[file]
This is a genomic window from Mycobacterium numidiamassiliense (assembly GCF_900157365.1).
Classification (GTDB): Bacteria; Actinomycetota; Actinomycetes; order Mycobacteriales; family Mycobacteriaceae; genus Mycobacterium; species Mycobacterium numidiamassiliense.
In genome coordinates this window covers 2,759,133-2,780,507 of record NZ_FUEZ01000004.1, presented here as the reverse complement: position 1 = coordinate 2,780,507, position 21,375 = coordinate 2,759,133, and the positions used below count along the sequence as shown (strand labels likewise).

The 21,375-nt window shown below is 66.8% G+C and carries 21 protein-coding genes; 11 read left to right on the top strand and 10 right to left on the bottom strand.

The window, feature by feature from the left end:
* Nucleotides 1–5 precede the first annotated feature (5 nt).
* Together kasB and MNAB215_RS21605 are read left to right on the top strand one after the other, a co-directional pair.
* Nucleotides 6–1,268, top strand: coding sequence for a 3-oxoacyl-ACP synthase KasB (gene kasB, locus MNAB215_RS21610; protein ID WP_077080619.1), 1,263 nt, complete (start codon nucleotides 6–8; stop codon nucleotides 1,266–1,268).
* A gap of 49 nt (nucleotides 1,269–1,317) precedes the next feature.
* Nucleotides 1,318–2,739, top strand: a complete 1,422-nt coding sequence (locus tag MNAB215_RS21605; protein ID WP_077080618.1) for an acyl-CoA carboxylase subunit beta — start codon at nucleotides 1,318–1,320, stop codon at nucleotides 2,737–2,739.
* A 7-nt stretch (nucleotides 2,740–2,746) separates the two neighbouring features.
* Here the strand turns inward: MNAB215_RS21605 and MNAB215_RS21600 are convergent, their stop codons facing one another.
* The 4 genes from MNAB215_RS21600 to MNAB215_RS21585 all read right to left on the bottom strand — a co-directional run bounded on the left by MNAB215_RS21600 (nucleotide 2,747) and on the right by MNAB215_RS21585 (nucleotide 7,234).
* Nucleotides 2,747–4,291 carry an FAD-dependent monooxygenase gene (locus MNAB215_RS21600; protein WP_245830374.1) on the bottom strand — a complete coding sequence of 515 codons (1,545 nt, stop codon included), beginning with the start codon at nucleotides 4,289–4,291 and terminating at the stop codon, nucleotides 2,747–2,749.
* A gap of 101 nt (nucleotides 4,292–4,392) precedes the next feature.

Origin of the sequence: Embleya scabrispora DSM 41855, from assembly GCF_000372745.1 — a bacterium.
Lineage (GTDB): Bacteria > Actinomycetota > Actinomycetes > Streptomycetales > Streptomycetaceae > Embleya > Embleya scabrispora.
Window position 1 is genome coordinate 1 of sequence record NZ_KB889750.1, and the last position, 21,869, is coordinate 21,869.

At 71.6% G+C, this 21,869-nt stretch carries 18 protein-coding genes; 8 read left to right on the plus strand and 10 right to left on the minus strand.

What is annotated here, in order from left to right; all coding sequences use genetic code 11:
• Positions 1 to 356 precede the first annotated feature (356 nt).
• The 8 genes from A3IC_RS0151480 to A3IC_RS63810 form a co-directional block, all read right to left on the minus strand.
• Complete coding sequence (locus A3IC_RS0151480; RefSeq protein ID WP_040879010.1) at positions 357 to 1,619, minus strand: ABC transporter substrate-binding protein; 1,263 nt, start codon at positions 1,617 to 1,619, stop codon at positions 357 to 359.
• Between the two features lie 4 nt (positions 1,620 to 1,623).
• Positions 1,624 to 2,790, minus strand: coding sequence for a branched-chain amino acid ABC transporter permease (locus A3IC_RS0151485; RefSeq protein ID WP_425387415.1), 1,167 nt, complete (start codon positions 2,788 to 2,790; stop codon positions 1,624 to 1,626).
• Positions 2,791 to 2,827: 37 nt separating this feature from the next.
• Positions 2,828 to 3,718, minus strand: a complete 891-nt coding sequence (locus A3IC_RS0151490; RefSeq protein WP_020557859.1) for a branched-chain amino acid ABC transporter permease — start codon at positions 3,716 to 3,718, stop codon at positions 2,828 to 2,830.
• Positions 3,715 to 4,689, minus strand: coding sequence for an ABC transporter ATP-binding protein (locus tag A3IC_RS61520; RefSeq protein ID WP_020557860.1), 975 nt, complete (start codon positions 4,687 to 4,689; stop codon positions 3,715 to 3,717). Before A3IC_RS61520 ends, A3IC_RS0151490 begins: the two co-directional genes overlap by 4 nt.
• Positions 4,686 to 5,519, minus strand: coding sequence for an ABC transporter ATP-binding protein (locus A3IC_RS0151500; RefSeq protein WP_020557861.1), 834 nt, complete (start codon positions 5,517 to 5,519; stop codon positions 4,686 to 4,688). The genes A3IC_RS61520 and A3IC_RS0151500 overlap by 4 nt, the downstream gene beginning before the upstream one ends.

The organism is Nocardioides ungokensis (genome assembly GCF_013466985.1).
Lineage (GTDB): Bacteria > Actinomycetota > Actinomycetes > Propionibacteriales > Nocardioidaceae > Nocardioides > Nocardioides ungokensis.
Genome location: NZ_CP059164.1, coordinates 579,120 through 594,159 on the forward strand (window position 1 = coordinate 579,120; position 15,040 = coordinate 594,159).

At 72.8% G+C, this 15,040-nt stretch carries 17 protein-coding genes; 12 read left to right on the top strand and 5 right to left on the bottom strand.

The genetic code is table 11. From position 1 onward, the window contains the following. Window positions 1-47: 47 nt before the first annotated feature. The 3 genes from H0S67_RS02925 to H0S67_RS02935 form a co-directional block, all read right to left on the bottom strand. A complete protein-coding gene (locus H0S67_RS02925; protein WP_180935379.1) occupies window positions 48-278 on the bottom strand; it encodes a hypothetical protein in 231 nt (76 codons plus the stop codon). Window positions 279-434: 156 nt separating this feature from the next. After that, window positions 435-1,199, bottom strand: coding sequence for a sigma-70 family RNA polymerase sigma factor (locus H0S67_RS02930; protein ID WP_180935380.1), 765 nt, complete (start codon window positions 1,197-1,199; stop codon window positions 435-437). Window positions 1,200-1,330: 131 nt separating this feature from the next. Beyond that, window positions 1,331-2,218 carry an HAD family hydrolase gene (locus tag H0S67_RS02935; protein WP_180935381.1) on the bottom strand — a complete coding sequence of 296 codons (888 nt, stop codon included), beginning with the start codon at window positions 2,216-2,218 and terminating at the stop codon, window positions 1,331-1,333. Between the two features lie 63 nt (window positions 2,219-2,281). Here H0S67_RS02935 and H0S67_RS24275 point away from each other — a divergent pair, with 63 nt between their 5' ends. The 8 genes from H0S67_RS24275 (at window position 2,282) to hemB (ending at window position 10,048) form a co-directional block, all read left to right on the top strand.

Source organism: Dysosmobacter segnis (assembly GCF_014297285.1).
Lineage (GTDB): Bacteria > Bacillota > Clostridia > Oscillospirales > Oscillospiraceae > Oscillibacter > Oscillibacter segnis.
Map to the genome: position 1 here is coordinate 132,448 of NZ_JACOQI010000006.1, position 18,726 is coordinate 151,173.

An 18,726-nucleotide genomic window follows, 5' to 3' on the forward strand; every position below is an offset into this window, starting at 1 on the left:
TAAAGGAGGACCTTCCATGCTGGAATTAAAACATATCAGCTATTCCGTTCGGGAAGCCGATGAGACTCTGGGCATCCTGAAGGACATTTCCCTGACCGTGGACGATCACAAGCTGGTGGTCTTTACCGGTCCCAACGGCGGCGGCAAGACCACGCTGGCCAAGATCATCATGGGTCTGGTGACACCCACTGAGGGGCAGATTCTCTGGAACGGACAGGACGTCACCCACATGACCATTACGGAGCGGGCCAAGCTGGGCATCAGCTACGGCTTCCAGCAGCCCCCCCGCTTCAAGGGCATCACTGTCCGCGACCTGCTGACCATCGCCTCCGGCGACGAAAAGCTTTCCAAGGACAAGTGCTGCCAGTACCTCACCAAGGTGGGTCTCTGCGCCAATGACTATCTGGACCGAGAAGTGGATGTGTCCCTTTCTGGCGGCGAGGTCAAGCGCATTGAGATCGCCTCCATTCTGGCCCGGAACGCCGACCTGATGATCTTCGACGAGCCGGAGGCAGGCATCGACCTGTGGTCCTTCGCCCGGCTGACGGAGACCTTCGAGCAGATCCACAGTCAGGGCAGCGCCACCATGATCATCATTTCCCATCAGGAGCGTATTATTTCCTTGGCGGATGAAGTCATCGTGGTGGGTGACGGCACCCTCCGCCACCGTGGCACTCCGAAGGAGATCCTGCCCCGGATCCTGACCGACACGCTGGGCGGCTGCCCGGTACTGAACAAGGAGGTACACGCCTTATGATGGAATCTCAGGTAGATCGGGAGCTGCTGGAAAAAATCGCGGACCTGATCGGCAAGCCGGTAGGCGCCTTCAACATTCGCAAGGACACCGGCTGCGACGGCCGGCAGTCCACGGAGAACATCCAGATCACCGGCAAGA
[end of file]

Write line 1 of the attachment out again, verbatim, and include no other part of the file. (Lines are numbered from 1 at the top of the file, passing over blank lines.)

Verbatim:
This is a genomic window from Mycobacterium numidiamassiliense (assembly GCF_900157365.1).